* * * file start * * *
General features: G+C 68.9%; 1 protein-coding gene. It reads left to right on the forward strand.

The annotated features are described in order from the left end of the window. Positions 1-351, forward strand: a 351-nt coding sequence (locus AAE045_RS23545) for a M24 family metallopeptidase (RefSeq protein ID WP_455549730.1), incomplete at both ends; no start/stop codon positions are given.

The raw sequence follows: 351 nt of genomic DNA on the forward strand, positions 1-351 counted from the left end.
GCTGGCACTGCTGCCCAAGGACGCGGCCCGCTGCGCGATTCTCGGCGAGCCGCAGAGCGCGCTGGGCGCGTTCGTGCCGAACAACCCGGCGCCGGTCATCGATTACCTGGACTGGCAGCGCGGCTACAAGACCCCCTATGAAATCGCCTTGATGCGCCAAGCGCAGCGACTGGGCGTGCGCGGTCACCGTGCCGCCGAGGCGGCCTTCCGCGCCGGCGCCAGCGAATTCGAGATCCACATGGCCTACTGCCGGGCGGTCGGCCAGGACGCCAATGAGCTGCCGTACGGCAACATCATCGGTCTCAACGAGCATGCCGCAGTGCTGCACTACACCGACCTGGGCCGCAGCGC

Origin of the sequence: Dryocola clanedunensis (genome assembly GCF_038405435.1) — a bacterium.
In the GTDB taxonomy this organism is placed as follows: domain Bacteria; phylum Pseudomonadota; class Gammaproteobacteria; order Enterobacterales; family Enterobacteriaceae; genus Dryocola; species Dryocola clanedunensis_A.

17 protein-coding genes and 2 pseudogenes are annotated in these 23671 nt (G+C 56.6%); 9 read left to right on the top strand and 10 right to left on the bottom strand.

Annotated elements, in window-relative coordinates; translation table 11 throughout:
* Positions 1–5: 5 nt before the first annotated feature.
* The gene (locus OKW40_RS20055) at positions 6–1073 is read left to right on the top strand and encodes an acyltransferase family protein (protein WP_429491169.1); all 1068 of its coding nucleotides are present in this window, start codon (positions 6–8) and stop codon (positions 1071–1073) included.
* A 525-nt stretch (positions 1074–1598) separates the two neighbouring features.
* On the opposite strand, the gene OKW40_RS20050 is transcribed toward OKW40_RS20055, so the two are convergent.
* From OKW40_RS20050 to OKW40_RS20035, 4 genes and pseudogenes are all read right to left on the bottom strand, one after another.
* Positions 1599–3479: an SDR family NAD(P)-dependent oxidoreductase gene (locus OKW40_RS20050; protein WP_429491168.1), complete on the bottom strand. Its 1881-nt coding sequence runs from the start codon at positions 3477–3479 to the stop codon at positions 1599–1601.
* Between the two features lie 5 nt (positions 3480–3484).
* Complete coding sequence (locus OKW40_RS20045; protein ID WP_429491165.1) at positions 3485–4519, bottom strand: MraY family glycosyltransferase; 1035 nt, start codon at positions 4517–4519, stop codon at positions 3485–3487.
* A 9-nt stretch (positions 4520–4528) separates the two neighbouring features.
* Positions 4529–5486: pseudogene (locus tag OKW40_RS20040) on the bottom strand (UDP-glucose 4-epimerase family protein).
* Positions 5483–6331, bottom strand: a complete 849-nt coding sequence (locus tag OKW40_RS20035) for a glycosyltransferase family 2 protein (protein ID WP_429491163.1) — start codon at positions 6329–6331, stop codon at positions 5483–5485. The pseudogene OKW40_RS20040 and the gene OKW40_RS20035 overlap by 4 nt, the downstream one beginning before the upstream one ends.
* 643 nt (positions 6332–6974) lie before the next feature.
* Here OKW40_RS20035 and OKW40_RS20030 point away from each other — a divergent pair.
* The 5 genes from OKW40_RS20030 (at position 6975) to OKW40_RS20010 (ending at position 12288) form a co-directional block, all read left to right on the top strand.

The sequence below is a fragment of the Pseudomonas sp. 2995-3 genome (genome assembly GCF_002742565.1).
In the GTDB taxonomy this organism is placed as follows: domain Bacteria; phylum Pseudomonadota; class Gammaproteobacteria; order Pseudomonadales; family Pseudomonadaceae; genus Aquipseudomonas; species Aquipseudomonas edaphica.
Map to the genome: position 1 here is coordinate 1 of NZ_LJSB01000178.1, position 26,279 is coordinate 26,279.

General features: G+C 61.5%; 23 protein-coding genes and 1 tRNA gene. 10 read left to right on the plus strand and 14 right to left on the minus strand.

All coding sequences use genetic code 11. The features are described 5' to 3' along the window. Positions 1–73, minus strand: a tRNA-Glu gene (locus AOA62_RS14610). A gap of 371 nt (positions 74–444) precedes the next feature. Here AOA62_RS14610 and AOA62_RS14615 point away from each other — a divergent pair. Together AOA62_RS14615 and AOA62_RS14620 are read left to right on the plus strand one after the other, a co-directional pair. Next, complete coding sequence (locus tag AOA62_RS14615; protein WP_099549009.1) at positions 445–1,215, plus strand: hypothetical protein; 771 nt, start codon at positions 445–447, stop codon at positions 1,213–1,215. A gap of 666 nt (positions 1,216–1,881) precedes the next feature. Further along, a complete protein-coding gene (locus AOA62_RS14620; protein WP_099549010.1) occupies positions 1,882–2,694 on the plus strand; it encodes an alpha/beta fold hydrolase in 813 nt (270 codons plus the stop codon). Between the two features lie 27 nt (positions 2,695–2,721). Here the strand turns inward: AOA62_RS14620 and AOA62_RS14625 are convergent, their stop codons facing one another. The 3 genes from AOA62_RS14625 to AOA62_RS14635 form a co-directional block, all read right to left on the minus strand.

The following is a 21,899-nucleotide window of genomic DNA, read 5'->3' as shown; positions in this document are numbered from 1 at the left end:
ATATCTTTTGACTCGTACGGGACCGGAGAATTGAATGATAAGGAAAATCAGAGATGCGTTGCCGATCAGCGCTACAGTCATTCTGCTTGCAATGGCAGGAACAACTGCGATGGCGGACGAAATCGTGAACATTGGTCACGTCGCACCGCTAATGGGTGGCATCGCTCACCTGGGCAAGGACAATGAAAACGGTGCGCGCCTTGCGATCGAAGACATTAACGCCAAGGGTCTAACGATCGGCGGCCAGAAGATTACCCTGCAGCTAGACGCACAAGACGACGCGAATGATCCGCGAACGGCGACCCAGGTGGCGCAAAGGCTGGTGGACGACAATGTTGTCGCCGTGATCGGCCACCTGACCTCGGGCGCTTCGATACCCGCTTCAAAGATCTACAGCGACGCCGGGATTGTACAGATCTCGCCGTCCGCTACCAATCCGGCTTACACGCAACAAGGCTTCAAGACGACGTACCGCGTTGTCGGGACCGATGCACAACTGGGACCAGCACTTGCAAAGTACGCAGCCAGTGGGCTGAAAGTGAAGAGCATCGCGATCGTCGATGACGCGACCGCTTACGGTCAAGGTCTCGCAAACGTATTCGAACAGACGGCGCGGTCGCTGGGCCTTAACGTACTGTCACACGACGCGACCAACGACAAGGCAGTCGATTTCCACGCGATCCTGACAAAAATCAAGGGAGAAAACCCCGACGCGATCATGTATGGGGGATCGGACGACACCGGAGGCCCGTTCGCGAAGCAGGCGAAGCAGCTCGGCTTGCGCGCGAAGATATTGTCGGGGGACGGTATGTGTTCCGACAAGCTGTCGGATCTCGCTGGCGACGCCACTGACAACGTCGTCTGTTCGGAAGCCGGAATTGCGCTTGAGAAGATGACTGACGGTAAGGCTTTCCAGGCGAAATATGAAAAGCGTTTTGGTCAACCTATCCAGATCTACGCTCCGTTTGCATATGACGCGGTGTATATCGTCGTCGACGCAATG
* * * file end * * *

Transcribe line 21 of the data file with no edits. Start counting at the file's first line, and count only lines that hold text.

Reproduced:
* Here OKW40_RS20035 and OKW40_RS20030 point away from each other — a divergent pair.